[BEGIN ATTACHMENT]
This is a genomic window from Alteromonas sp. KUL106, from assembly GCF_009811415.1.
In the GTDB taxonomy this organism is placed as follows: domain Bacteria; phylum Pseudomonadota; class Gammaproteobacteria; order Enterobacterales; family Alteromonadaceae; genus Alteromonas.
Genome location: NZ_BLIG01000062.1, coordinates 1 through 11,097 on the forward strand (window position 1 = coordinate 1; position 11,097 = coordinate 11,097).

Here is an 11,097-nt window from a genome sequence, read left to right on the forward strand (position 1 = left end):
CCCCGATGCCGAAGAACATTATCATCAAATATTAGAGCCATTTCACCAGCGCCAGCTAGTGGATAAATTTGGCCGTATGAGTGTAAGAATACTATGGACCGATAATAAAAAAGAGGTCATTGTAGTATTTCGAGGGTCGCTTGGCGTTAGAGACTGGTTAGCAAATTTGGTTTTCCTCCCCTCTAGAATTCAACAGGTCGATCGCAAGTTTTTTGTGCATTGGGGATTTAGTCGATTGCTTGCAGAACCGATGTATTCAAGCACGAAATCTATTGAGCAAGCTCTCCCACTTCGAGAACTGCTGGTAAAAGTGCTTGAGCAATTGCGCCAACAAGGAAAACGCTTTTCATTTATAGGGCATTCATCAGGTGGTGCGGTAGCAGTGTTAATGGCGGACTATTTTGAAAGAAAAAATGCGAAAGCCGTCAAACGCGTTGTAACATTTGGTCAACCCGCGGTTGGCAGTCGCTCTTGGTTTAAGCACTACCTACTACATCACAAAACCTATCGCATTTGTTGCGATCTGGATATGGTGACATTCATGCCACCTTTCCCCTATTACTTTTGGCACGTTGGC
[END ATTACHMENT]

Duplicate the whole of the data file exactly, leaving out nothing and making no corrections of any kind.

This is a genomic window from Alteromonas sp. KUL106, from assembly GCF_009811415.1.
In the GTDB taxonomy this organism is placed as follows: domain Bacteria; phylum Pseudomonadota; class Gammaproteobacteria; order Enterobacterales; family Alteromonadaceae; genus Alteromonas.
Genome location: NZ_BLIG01000062.1, coordinates 1 through 11,097 on the forward strand (window position 1 = coordinate 1; position 11,097 = coordinate 11,097).

Here is an 11,097-nt window from a genome sequence, read left to right on the forward strand (position 1 = left end):
CCCCGATGCCGAAGAACATTATCATCAAATATTAGAGCCATTTCACCAGCGCCAGCTAGTGGATAAATTTGGCCGTATGAGTGTAAGAATACTATGGACCGATAATAAAAAAGAGGTCATTGTAGTATTTCGAGGGTCGCTTGGCGTTAGAGACTGGTTAGCAAATTTGGTTTTCCTCCCCTCTAGAATTCAACAGGTCGATCGCAAGTTTTTTGTGCATTGGGGATTTAGTCGATTGCTTGCAGAACCGATGTATTCAAGCACGAAATCTATTGAGCAAGCTCTCCCACTTCGAGAACTGCTGGTAAAAGTGCTTGAGCAATTGCGCCAACAAGGAAAACGCTTTTCATTTATAGGGCATTCATCAGGTGGTGCGGTAGCAGTGTTAATGGCGGACTATTTTGAAAGAAAAAATGCGAAAGCCGTCAAACGCGTTGTAACATTTGGTCAACCCGCGGTTGGCAGTCGCTCTTGGTTTAAGCACTACCTACTACATCACAAAACCTATCGCATTTGTTGCGATCTGGATATGGTGACATTCATGCCACCTTTCCCCTATTACTTTTGGCACGTTGGC